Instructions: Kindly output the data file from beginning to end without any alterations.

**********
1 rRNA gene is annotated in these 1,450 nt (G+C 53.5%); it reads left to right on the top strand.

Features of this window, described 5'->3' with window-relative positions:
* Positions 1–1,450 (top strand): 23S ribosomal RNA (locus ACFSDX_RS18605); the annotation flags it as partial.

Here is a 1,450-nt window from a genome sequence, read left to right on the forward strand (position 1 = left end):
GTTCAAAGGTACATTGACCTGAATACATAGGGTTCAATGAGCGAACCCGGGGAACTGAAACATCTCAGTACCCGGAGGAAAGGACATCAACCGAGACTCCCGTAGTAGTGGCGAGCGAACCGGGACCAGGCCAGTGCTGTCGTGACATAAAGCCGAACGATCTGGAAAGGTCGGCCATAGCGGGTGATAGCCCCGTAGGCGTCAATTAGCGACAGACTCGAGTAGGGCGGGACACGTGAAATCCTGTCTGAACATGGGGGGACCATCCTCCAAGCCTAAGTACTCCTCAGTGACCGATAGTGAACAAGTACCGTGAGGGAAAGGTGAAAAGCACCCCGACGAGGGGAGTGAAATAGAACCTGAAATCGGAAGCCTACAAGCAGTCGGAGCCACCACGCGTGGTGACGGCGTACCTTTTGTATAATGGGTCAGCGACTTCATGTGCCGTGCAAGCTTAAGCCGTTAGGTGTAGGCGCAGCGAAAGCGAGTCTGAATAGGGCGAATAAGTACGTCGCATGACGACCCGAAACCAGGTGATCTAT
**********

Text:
1 rRNA gene is annotated in these 1,450 nt (G+C 53.5%); it reads left to right on the top strand.

Features of this window, described 5'->3' with window-relative positions:
* Positions 1–1,450 (top strand): 23S ribosomal RNA (locus ACFSDX_RS18605); the annotation flags it as partial.

Here is a 1,450-nt window from a genome sequence, read left to right on the forward strand (position 1 = left end):
GTTCAAAGGTACATTGACCTGAATACATAGGGTTCAATGAGCGAACCCGGGGAACTGAAACATCTCAGTACCCGGAGGAAAGGACATCAACCGAGACTCCCGTAGTAGTGGCGAGCGAACCGGGACCAGGCCAGTGCTGTCGTGACATAAAGCCGAACGATCTGGAAAGGTCGGCCATAGCGGGTGATAGCCCCGTAGGCGTCAATTAGCGACAGACTCGAGTAGGGCGGGACACGTGAAATCCTGTCTGAACATGGGGGGACCATCCTCCAAGCCTAAGTACTCCTCAGTGACCGATAGTGAACAAGTACCGTGAGGGAAAGGTGAAAAGCACCCCGACGAGGGGAGTGAAATAGAACCTGAAATCGGAAGCCTACAAGCAGTCGGAGCCACCACGCGTGGTGACGGCGTACCTTTTGTATAATGGGTCAGCGACTTCATGTGCCGTGCAAGCTTAAGCCGTTAGGTGTAGGCGCAGCGAAAGCGAGTCTGAATAGGGCGAATAAGTACGTCGCATGACGACCCGAAACCAGGTGATCTAT